Google Software Issue Causes Multiple Airline Booking Sites To Report Downtime

A software issue saw the websites of several major United States-based airlines temporarily down on Monday. The software, provided by Google, normally displays flight and price data. But the bug saw prospective passengers unable to search or book flights. Among the airlines impacted were Delta Air Lines, American Airlines, and United Airlines.

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Three big US airlines saw their booking engines crash on Monday afternoon. Photo: Charlotte Douglas International Airport

“A data error impacted our flight shopping software, which prevented airline partners, as well as Google Flights, from showing fare information,” Google said in a media statement.

“We’ve implemented a fix, and the issue has now been mitigated. We’ll continue to monitor to ensure this is fully resolved.”

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Google software responsible for the IT failure

The problem affected passengers on Monday afternoon (US eastern time). People noticed the initial problems around midday. However, Google had resolved the majority of technical issues later in the afternoon.

 

“The issue was caused by the failure of technology provided to Delta and multiple airlines by Google. We apologize for any inconvenience this caused,” said a Delta Air Lines spokesperson.

For its part, American Airlines wasn’t giving much away, responding on social media with generic “thanks for your patience, we are working hard to resolve the issue” type messages.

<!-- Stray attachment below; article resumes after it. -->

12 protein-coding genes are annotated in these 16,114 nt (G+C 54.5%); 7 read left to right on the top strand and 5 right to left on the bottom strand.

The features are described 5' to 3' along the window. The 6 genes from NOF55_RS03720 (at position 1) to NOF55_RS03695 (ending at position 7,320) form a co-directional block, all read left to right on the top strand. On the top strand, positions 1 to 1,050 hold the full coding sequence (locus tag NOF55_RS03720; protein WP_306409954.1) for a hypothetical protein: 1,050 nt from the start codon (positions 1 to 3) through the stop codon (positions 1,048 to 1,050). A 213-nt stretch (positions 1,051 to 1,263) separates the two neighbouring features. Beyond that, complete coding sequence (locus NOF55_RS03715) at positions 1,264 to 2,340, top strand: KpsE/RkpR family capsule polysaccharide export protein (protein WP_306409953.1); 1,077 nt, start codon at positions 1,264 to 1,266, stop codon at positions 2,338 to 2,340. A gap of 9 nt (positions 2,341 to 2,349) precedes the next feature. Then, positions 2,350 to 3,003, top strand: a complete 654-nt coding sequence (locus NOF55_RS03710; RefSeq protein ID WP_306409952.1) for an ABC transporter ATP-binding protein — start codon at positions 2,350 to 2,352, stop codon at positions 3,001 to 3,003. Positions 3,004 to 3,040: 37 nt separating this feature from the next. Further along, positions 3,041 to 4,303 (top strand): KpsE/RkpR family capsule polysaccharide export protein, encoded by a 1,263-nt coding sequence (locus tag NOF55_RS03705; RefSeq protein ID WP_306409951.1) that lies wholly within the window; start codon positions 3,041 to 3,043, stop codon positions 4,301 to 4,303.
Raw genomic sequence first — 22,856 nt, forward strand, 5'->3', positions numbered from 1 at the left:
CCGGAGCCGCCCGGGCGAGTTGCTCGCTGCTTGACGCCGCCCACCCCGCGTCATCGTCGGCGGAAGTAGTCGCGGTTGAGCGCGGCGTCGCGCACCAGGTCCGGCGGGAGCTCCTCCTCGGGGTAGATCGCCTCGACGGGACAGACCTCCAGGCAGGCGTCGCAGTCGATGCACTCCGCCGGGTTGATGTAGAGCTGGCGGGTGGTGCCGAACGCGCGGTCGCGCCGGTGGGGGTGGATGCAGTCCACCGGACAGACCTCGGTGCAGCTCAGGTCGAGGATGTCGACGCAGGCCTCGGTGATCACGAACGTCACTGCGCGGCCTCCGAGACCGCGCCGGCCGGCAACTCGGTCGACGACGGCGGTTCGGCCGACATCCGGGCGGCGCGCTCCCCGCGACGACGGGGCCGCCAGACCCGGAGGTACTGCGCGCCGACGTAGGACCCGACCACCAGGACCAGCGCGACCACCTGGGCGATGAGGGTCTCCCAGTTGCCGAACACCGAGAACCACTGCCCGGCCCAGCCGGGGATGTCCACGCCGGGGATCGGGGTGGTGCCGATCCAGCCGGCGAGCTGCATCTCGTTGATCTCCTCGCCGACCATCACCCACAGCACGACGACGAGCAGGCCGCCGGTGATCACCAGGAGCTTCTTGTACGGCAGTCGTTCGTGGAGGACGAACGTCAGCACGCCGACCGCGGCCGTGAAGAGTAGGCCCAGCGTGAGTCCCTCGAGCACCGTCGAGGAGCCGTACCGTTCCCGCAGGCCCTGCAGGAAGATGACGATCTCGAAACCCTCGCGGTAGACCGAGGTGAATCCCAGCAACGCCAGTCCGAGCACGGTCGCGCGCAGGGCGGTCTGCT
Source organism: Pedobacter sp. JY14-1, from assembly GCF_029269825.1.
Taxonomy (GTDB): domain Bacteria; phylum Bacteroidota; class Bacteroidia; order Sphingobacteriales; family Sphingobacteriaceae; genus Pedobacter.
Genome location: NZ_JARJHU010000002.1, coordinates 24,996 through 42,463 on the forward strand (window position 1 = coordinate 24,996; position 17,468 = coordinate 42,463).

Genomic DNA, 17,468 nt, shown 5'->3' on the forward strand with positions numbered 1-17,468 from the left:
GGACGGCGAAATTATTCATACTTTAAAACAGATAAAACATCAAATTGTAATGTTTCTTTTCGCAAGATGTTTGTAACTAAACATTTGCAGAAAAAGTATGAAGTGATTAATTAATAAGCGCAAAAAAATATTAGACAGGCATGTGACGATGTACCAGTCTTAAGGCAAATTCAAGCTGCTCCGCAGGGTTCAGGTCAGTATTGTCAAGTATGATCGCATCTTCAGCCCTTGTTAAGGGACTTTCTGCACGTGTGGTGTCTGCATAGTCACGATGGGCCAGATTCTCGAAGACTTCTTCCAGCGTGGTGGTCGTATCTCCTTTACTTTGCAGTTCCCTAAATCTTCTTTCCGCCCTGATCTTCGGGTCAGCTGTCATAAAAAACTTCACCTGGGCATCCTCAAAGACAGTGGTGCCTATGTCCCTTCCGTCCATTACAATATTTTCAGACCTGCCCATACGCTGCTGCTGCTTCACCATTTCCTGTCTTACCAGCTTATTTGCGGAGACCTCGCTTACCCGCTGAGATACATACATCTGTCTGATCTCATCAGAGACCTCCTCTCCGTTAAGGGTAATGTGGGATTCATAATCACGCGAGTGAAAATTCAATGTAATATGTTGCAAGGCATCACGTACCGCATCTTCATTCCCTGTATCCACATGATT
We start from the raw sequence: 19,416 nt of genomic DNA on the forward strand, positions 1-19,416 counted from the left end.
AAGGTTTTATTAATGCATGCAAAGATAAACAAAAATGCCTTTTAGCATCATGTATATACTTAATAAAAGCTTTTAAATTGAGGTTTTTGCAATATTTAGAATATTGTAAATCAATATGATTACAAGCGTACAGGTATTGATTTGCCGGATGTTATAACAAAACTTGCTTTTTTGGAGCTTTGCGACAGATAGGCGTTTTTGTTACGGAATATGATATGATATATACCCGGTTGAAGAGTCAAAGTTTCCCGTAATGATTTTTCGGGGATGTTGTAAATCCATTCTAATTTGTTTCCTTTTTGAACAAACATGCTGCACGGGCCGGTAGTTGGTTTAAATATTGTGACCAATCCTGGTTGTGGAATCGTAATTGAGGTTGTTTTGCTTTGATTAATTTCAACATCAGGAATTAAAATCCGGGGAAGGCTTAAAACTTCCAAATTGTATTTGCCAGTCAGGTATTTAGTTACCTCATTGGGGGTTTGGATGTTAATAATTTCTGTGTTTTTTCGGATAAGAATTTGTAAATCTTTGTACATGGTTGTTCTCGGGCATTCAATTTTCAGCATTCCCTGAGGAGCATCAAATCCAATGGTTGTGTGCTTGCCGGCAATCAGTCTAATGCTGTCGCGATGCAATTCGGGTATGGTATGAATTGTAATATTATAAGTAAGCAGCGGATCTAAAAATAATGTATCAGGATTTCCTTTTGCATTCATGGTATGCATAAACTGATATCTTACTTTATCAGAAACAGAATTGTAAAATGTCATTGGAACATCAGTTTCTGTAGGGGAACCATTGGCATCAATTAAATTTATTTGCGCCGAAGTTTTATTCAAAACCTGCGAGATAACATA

“I am trying to get my boarding passes to show up on mobile app and receiving an error that it cannot connect with the server on both mine and my husband’s phone,” said one person on a social media feed.

Impacted airlines used a version of Google’s ITA Matrix

These three airlines use a version of ITA Matrix. ITA Matrix is Google software that helps manage flights and inventory. Many reasons will be familiar with the publicly available ITA Fare Matrix, an old school-looking platform that crunches routes and prices to come up with some very good deals.

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Airlines rely heavily on IT systems. Photo: Getty Images

With ITA temporarily down, the airlines that use a version of it to power their reservations systems could not take bookings or display flight information. It impacted not just online bookings but also bookings taken over the phone or in person. In response, passengers overwhelmed airline call centers on Monday afternoon. What exacerbated the problem was call center staff also found parts of their IT systems inoperable.

However, the Google software issue appeared to have little impact on actual flights. There were minimal delays and cancelations across the United States on Monday.

A small step back as the airline reap the benefits of a resurgence in demand

Monday’s outage ended up a small step back for the big three United States-based airlines. For most of the spring, they’ve been enjoying resurgent domestic demand and are busy beefing up schedules and bringing planes back into service.

There are now over 20,000 domestic flights a day across the United States. That’s still a way of comparable 2019 levels but a big step up on comparable 2020 flight numbers.

IT platforms, particularly at legacy airlines like the big three US carriers, can be an Achilles heel for airlines. They are critical to the smooth running of airlines, but these platforms have been added to and extended over the years, becoming complex and unwieldy in many cases.

Updating the platforms is a significant logistical exercise that’s often postponed in the face of more pressing and high-profile needs – for example, fleet updates and reducing capital expenditure. But as Monday’s problem highlighted, airlines need their IT systems to work seamlessly, particularly if they want to exploit the rebound in passenger demand.

Were you impacted by Monday’s IT outage? Post a comment and let us know

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